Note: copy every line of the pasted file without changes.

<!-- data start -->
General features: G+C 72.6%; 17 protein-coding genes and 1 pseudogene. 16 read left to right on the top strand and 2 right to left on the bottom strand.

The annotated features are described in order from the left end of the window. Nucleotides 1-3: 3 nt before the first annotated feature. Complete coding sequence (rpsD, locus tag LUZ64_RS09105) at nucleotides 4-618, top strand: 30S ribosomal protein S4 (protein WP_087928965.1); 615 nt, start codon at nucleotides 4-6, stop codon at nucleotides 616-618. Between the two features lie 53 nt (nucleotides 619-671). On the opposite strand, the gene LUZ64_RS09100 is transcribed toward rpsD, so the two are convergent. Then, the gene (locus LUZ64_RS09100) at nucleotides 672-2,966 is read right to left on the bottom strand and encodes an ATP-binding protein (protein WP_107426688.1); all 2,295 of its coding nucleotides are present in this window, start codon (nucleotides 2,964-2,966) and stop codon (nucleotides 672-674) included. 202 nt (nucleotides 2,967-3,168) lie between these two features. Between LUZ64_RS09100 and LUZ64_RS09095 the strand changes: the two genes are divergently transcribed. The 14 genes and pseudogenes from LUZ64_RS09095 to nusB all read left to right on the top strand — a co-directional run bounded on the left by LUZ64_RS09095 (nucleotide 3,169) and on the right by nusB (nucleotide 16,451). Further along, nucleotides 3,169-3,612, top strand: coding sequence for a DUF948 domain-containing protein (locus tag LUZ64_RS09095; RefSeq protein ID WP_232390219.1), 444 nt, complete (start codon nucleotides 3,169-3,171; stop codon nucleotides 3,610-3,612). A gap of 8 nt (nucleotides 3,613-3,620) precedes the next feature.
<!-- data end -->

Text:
General features: G+C 72.6%; 17 protein-coding genes and 1 pseudogene. 16 read left to right on the top strand and 2 right to left on the bottom strand.

The annotated features are described in order from the left end of the window. Nucleotides 1-3: 3 nt before the first annotated feature. Complete coding sequence (rpsD, locus tag LUZ64_RS09105) at nucleotides 4-618, top strand: 30S ribosomal protein S4 (protein WP_087928965.1); 615 nt, start codon at nucleotides 4-6, stop codon at nucleotides 616-618. Between the two features lie 53 nt (nucleotides 619-671). On the opposite strand, the gene LUZ64_RS09100 is transcribed toward rpsD, so the two are convergent. Then, the gene (locus LUZ64_RS09100) at nucleotides 672-2,966 is read right to left on the bottom strand and encodes an ATP-binding protein (protein WP_107426688.1); all 2,295 of its coding nucleotides are present in this window, start codon (nucleotides 2,964-2,966) and stop codon (nucleotides 672-674) included. 202 nt (nucleotides 2,967-3,168) lie between these two features. Between LUZ64_RS09100 and LUZ64_RS09095 the strand changes: the two genes are divergently transcribed. The 14 genes and pseudogenes from LUZ64_RS09095 to nusB all read left to right on the top strand — a co-directional run bounded on the left by LUZ64_RS09095 (nucleotide 3,169) and on the right by nusB (nucleotide 16,451). Further along, nucleotides 3,169-3,612, top strand: coding sequence for a DUF948 domain-containing protein (locus tag LUZ64_RS09095; RefSeq protein ID WP_232390219.1), 444 nt, complete (start codon nucleotides 3,169-3,171; stop codon nucleotides 3,610-3,612). A gap of 8 nt (nucleotides 3,613-3,620) precedes the next feature.